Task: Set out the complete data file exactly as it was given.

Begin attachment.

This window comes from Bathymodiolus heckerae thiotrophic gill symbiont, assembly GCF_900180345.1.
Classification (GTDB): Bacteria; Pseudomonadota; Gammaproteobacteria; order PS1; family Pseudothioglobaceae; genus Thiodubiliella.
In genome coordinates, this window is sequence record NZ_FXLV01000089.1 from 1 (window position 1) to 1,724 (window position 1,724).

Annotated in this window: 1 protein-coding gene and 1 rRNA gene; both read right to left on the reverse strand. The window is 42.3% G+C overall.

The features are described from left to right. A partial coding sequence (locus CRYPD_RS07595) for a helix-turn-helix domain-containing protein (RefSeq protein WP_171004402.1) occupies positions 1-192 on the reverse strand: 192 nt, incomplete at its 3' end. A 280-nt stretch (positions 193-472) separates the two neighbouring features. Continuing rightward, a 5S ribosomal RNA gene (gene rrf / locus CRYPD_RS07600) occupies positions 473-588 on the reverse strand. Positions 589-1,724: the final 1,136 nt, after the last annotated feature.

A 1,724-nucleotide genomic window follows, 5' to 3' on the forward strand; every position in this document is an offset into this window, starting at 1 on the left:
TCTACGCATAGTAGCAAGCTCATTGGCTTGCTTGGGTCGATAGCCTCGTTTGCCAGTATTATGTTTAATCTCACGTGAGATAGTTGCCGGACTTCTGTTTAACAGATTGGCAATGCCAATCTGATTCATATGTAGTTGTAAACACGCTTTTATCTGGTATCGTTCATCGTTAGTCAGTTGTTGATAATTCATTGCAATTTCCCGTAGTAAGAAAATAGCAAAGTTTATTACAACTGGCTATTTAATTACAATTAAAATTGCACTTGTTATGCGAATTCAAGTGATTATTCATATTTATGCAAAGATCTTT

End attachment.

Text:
This window comes from Bathymodiolus heckerae thiotrophic gill symbiont, assembly GCF_900180345.1.
Classification (GTDB): Bacteria; Pseudomonadota; Gammaproteobacteria; order PS1; family Pseudothioglobaceae; genus Thiodubiliella.
In genome coordinates, this window is sequence record NZ_FXLV01000089.1 from 1 (window position 1) to 1,724 (window position 1,724).

Annotated in this window: 1 protein-coding gene and 1 rRNA gene; both read right to left on the reverse strand. The window is 42.3% G+C overall.

The features are described from left to right. A partial coding sequence (locus CRYPD_RS07595) for a helix-turn-helix domain-containing protein (RefSeq protein WP_171004402.1) occupies positions 1-192 on the reverse strand: 192 nt, incomplete at its 3' end. A 280-nt stretch (positions 193-472) separates the two neighbouring features. Continuing rightward, a 5S ribosomal RNA gene (gene rrf / locus CRYPD_RS07600) occupies positions 473-588 on the reverse strand. Positions 589-1,724: the final 1,136 nt, after the last annotated feature.

A 1,724-nucleotide genomic window follows, 5' to 3' on the forward strand; every position in this document is an offset into this window, starting at 1 on the left:
TCTACGCATAGTAGCAAGCTCATTGGCTTGCTTGGGTCGATAGCCTCGTTTGCCAGTATTATGTTTAATCTCACGTGAGATAGTTGCCGGACTTCTGTTTAACAGATTGGCAATGCCAATCTGATTCATATGTAGTTGTAAACACGCTTTTATCTGGTATCGTTCATCGTTAGTCAGTTGTTGATAATTCATTGCAATTTCCCGTAGTAAGAAAATAGCAAAGTTTATTACAACTGGCTATTTAATTACAATTAAAATTGCACTTGTTATGCGAATTCAAGTGATTATTCATATTTATGCAAAGATCTTT